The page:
– John Eason
    Feb 3 at 11:37
  • $\begingroup$ The purpose is to have a representation of a capsule object, the dimensions of which could be changed by adjust two values without editing the mesh. $\endgroup$
    – Moff
    Feb 3 at 11:50
  • $\begingroup$ Geometry node could do in a more simple way, maybe. Is it possible to use it in your context? $\endgroup$
    – lemon
    Feb 3 at 12:03

3 Answers 3

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You could also do this with a couple of modifiers, and shape-keys, on a mesh Cylinder.

  1. An over-the-top width Bevel, Shape 0.5, with 'Clamp Overlap'
  2. A Weld, to get rid of the duplicate vertices at the poles
  3. Maybe a Subdivision Surface

To bias the circumference loops towards the tips under Subdiv, to improve the interpolation of normals, you can give the edges around the caps a Crease.

Then you can give your Cylinder shape-keys; a scale in Z and a scale in XY. Those can be your keyable inputs to change the thickness and length of your capsule:

enter image description here

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    $\begingroup$ or with bones, possibly... $\endgroup$
    – lemon
    Feb 3 at 18:53
  • $\begingroup$ Great! I tried something involved Array modifier + caps + merging, but I had some artifacts and figured it's not worth it trying to make it work... In my and lemon's answers I'd still advise to start with low topo and use catmul clark subdivision to get 2nd derivative smoothness... $\endgroup$ Feb 3 at 18:58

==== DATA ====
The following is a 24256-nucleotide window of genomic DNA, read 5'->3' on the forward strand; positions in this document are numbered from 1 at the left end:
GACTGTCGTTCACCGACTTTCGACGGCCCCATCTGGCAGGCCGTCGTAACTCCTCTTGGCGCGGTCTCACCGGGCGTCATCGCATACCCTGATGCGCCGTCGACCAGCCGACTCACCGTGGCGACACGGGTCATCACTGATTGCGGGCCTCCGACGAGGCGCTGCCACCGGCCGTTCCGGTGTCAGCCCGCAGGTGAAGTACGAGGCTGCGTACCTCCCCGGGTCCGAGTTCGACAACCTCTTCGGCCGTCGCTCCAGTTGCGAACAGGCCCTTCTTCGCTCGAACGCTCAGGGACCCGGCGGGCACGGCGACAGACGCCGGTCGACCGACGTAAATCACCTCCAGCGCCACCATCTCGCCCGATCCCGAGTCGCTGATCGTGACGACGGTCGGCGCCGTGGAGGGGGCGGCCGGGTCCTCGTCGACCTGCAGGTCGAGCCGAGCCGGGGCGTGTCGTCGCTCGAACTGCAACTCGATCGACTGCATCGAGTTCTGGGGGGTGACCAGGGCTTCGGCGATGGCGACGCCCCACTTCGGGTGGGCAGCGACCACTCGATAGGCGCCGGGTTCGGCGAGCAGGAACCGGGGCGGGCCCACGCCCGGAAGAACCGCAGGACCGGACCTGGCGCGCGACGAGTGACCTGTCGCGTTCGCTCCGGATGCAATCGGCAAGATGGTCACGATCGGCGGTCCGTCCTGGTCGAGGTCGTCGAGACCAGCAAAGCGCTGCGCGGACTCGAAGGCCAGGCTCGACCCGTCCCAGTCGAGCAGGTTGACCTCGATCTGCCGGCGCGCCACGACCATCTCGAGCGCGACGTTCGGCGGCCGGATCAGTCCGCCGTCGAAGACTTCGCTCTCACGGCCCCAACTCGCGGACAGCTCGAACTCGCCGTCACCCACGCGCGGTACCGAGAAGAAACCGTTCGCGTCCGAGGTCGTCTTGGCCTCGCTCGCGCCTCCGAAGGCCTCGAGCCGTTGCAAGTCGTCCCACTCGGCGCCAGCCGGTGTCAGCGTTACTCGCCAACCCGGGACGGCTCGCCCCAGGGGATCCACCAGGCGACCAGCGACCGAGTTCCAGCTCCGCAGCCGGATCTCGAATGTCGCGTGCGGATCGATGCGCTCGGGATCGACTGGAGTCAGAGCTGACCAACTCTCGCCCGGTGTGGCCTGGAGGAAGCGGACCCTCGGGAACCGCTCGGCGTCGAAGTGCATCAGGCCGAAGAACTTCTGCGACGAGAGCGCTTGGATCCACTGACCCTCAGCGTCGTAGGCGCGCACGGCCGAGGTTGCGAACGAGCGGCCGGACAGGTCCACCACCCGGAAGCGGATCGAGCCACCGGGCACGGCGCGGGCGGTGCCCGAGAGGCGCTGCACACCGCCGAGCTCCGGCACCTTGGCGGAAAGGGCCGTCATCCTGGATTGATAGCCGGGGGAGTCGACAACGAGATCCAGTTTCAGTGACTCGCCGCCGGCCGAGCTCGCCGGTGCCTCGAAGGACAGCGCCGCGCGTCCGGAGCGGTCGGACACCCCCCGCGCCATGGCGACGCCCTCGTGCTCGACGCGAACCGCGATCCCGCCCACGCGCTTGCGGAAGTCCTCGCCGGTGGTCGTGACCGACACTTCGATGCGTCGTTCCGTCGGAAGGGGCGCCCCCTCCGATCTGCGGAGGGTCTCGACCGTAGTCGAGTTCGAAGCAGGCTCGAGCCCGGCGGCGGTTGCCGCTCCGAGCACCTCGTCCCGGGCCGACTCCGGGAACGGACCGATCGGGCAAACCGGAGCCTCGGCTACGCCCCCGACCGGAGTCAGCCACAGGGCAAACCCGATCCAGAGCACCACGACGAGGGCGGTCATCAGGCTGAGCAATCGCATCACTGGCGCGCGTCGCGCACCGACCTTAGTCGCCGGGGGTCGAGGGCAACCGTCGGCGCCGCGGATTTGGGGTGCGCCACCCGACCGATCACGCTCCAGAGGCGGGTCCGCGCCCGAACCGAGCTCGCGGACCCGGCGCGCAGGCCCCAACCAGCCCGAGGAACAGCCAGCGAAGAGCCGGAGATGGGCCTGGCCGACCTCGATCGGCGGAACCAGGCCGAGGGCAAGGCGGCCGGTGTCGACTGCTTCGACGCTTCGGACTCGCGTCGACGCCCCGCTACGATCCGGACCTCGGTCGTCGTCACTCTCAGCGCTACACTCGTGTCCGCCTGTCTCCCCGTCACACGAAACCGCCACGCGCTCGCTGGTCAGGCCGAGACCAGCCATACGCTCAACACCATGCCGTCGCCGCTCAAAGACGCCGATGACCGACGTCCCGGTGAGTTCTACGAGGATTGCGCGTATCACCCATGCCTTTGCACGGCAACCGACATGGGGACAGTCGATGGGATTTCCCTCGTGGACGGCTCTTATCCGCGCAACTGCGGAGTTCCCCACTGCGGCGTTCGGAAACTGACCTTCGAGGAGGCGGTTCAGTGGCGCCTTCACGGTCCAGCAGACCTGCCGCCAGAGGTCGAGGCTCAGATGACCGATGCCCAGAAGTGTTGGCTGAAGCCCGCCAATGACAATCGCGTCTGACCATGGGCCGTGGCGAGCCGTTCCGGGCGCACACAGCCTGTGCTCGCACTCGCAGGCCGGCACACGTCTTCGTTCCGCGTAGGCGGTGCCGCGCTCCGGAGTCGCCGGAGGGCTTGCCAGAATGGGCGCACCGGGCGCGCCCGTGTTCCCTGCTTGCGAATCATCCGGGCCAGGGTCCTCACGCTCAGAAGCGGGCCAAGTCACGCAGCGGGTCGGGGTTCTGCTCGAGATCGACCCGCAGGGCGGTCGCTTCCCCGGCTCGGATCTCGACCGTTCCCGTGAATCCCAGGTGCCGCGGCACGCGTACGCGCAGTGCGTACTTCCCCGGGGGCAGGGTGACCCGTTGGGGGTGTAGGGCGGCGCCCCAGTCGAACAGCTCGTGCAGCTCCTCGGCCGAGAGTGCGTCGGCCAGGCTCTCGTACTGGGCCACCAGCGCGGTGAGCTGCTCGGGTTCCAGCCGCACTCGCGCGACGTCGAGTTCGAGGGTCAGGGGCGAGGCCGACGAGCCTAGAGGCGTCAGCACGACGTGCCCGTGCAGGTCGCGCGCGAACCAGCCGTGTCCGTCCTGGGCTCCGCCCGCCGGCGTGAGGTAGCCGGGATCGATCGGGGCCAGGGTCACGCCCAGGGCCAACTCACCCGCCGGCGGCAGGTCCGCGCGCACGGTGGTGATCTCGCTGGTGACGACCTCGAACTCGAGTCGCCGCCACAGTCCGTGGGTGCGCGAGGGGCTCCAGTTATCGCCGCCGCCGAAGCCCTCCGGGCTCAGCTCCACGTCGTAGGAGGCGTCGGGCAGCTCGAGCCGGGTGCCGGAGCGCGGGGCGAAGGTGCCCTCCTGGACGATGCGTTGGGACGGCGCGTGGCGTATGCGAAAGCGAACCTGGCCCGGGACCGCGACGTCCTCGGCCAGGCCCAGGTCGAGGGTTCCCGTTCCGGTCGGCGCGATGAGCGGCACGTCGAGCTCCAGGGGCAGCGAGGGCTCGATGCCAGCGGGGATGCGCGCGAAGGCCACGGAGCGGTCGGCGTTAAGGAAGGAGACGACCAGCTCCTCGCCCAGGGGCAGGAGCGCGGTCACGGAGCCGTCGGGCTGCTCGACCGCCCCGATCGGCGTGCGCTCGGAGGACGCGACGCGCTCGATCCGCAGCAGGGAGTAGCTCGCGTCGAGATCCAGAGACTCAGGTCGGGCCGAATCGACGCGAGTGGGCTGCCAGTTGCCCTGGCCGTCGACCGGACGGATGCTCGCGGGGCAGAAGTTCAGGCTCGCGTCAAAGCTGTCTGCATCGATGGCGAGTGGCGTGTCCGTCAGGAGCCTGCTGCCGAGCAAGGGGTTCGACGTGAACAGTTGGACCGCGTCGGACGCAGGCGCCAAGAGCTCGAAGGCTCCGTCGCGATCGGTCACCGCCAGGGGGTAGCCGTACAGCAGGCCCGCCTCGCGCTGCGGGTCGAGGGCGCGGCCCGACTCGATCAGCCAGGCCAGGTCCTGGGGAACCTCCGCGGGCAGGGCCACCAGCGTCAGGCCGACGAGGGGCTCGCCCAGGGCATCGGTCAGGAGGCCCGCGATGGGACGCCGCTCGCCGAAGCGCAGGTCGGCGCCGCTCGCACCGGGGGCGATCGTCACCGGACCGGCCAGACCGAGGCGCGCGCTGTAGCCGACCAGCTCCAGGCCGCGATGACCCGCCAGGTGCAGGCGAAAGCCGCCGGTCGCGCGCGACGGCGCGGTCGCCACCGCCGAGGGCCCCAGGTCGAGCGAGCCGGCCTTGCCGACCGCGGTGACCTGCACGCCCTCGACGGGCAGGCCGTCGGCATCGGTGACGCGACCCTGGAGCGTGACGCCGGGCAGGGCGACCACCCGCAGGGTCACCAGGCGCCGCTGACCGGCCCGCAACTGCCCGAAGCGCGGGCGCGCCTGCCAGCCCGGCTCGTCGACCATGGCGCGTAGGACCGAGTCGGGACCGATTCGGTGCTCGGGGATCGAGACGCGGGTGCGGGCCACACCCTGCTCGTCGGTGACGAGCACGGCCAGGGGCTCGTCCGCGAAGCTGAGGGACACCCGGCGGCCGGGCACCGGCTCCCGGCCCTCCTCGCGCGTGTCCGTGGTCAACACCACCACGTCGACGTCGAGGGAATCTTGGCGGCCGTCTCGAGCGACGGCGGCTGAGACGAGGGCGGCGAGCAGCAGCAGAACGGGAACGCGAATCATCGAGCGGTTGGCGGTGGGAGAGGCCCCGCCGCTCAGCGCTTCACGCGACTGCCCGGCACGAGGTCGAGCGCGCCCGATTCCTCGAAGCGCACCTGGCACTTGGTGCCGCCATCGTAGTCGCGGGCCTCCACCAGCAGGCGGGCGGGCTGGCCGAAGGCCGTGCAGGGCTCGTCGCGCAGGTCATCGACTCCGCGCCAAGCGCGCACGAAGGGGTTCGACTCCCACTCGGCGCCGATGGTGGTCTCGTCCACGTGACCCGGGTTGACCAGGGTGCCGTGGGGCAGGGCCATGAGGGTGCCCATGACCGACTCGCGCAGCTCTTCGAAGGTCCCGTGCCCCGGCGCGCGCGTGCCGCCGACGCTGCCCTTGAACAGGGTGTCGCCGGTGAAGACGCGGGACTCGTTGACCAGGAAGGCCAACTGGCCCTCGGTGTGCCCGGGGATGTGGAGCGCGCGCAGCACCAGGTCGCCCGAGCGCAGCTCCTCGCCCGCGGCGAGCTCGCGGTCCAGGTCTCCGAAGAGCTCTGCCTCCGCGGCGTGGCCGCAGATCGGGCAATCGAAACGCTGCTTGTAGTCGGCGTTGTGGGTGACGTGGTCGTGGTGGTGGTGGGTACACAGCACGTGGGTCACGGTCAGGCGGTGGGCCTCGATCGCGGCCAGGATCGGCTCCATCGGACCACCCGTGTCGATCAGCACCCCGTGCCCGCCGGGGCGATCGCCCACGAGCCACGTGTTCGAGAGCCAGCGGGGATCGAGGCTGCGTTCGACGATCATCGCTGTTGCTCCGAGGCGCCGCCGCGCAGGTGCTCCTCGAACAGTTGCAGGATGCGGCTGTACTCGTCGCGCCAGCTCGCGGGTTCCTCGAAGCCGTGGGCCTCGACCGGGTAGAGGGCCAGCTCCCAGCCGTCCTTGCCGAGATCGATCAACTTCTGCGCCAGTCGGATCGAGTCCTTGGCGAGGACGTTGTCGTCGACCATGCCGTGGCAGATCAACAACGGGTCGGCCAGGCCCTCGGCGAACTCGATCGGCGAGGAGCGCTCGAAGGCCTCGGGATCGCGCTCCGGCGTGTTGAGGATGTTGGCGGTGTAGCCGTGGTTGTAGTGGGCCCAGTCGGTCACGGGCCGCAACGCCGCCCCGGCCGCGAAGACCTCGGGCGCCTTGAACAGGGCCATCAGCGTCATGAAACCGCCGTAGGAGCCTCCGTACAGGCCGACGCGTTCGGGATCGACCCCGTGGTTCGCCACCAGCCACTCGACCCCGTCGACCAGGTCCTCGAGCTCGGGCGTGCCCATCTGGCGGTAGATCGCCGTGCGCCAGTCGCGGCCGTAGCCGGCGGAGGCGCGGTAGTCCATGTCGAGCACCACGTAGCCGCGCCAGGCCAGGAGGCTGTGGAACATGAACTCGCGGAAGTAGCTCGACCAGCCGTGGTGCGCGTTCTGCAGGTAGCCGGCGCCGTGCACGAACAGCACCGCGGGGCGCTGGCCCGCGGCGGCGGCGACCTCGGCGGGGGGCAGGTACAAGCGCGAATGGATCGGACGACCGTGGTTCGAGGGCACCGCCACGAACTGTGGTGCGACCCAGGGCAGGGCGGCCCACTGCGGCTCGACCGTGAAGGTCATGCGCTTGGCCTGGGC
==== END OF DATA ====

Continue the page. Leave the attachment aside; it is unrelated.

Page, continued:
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    $\begingroup$ so finally, XY.... $\endgroup$
    – lemon
    Feb 3 at 18:59
  • $\begingroup$ @MarkusvonBroady .. I guess, maybe, you'd really want round-cube caps to avoid the poles, and a nice nearby fixed loop to set up the normal interp. down the length .. that feels more like a GN thing to me. $\endgroup$
    – Robin Betts
    Feb 3 at 19:08
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    $\begingroup$ I can't stop laughing at this GIF for some reason $\endgroup$
    – Sam Estep
    Feb 3 at 23:24
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I don't know if that fits all your project constraints, but that can be the following using geometry nodes.

enter image description here

enter image description here

Make a sphere. Remove bottom half part.

Rotate it 180 and shift it down.

Shift again but up.

Make a cylinder.

Join and merge them all.

(Blender 4.0)

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  • $\begingroup$ Thanks, this does look more convenient than what i'm doing. I'll look into it. $\endgroup$
    – Moff
    Feb 3 at 12:31
  • $\begingroup$ note that you could use your own capsule models and also add materials. $\endgroup$
    – lemon
    Feb 3 at 12:32
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An iteration on lemon's answer:

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  • $\begingroup$ Thanks. Can't say that i need much fine-tuning for my purposes, but it's nice to have an example. $\endgroup$
    – Moff
    Feb 3 at 13:03